Bioinformatics scenario 1: ceRNA therapeutics analysis in cancer

In last decade many studies focused their attention on the clinical use of synthetic ncRNA molecules for cancer treatments, as miRNA mimics or antagomirs, that mimic the functions of endogenous miRNAs, acting respectively on oncogenes or tumor-suppressor genes [45]. The identification of ncRNAs that are involved in cellular processes, contribute to oncogenesis, or tumor suppression, or act on miRNAs (well known regulators of gene expression), provides opportunities to develop novel therapeutics for cancer based on targeting lncRNA [4648]. Several in silico molecules have been developed for this purpose, as small interfering RNAs (siRNAs), acting on specific ncRNAs [46], Natural Antisense Transcripts (NATs) [49], and AntiSense Oligonucleotide (ASO) [50]. Indeed, the development of this in silico molecules, can be an RNA-based drugs strategy for precision medicine, not only for treating cancer but also for modulating cancer treatment sensitivity. These molecules offer many advantages compared to other targeted therapies, such as fewer side effects and high specificity compared to other chemical drugs [51]. Moreover some cancer sub-types, as triple negative breast cancer (TNBC), do not have adequate therapies, because of the molecular characteristics of this tumor type, and ceRNA molecules could offer a great opportunity to individuate and intervene on this BC sub-type [51]. Taking into account this scenario, we designed miRTissue ce to allow the researcher to investigate on ceRNA therapeutics analysis in cancer (Fig. 4). To address this issue, few steps are required: first, selection of genes of a specific pathway of interest; second, identification of RNA expression and ceRNA network interaction starting from the selected genes in a specific tumor tissue; third, identification of potential ceRNA molecules (mRNA, lncRNA or pseudogene) acting on oncogenes or tumor-suppressors. The second step can be achieved through correlation and statistical analysis offered by miRTissue ce (Fig. 4). This scenario could be useful to investigate new synthetic molecules acting as ceRNA antagonists or agonists to use in cancer therapeutics.

Fig. 4
figure4

Bioinformatics scenarios. Bioinformatics scenarios: We present an example of common computational pipelines using miRTissue ce, in order to improve the investigation of current bioinformatics tasks. The upper part refers to "ceRNA Therapeutics analysis in cancer", the central part refers to "biomarker discovery in cancer", the lower part refers to "ceRNA interaction network analysis in cancer"

In order to better illustrate the use of miRTissue ce in the analysis of ceRNA therapeutics application in cancer we report two specific examples:

A) filtering for Breast Cancer (BRCA) tissue, ceRNA network analysis evidenced an interaction between LIMA1 gene, has-miR-20b and has-miR-17 cluster and ncRNA RP11-1000B6.3 (Ensembl ID: ENSG00000261064). See Fig. 5 for interaction details. Both has-miR-20b and has-miR-17 are OncomiRs [52], acting on LIMA1 tumor suppressor gene [53]. Their interaction leads to LIMA1 degradation, thus decreasing its expression in breast cancer tissue (p-value <0.05). miRTissue ce evidenced also RP11-1000B6.3 lncRNA, competing with LIMA1 for has-miR-20b and has-miR-17 cluster (p-value <0.05). A synthetic ncRNA molecule mimic RP11-1000B6.3 function could be used as therapeutic strategy to sequester those miRNAs and avoiding LIMA1 degradation.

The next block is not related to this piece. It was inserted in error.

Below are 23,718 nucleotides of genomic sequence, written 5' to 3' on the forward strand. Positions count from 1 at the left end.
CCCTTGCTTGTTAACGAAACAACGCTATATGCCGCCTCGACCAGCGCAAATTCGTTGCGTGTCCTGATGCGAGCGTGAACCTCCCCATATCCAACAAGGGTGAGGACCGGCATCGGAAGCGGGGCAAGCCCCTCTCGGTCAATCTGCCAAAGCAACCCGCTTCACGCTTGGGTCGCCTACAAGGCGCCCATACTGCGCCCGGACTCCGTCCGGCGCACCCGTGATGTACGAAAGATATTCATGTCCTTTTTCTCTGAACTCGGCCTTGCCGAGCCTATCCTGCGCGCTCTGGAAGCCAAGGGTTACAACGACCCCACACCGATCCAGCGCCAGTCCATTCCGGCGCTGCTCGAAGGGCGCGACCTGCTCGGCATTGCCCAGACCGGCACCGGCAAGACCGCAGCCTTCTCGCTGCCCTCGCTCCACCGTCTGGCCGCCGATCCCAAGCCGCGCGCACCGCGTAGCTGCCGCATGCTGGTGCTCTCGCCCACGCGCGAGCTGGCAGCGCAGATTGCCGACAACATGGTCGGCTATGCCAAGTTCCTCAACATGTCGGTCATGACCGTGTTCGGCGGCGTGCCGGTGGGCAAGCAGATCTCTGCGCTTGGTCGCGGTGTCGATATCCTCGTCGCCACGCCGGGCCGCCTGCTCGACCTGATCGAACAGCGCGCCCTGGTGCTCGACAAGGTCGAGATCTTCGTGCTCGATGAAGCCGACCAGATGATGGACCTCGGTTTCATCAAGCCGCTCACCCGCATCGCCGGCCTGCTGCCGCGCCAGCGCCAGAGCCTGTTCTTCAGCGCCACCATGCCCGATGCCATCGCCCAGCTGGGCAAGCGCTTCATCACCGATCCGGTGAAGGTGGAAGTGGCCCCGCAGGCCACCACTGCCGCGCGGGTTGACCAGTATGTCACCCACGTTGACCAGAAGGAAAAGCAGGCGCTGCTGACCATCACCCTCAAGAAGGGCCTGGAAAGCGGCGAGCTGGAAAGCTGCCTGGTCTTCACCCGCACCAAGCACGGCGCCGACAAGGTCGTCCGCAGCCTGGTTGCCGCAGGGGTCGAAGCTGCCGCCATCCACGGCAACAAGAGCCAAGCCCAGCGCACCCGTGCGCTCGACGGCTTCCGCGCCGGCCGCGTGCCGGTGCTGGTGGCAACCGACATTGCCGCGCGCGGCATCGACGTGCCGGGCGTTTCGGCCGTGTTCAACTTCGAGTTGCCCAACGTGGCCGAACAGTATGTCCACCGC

Fig. 5
figure5

ceRNA network interaction analysis in BRCA tissue. ceRNA network interaction analysis is performed, through correlation and statistical analysis. In the example, filtering for Breast Cancer (BRCA) tissue, ceRNA network analysis evidenced an interaction between LIMA1 gene, has-miR-20b and has-miR-17 cluster and ncRNA RP11-1000B6.3. Both has-miR-20b and has-miR-17 are OncomiRs, and they act on LIMA1 tumor suppressor gene. Their interaction leads to LIMA1 mRNA degradation, thus decreasing its expression in breast cancer tissue (p-value <0.05). A ceRNA molecule (lncRNA, called RP11-1000B6.3) competing with LIMA1 for has-miR-20b and has-miR-17 cluster (p-value <0.05), is also evidenced by the web service

B) Another example, of ceRNA interaction evidenced by miRTissue ce is in colorectal adenocarcinoma (COAD). See Fig. 6 for interaction details. MEIS2 oncogene interacts with has-miR-192, thus decreasing its expression. Experimental evidences support the role of MEIS2 as oncogene [54] in colon cancer tissue and the role of tumor suppressor of has-miR-192 [55]. They interact with lncRNA RP11-553L6.5. Synthetic ncRNA acting as antagonist could be used to inhibit RP11-553L6.5 function and restore the tumor suppressive miRNA function.

Fig. 6
figure6

ceRNA network interaction analysis in COAD tissue. ceRNA network interaction analysis for Colorectal Adenocarcinoma (COAD) is shown in figure. MEIS2 gene-has-miR-192-lncRNA RP11-553l6.5 ceRNA triplette is evidenced by red rectangle

Bioinformatics scenario 2: biomarker discovery in cancer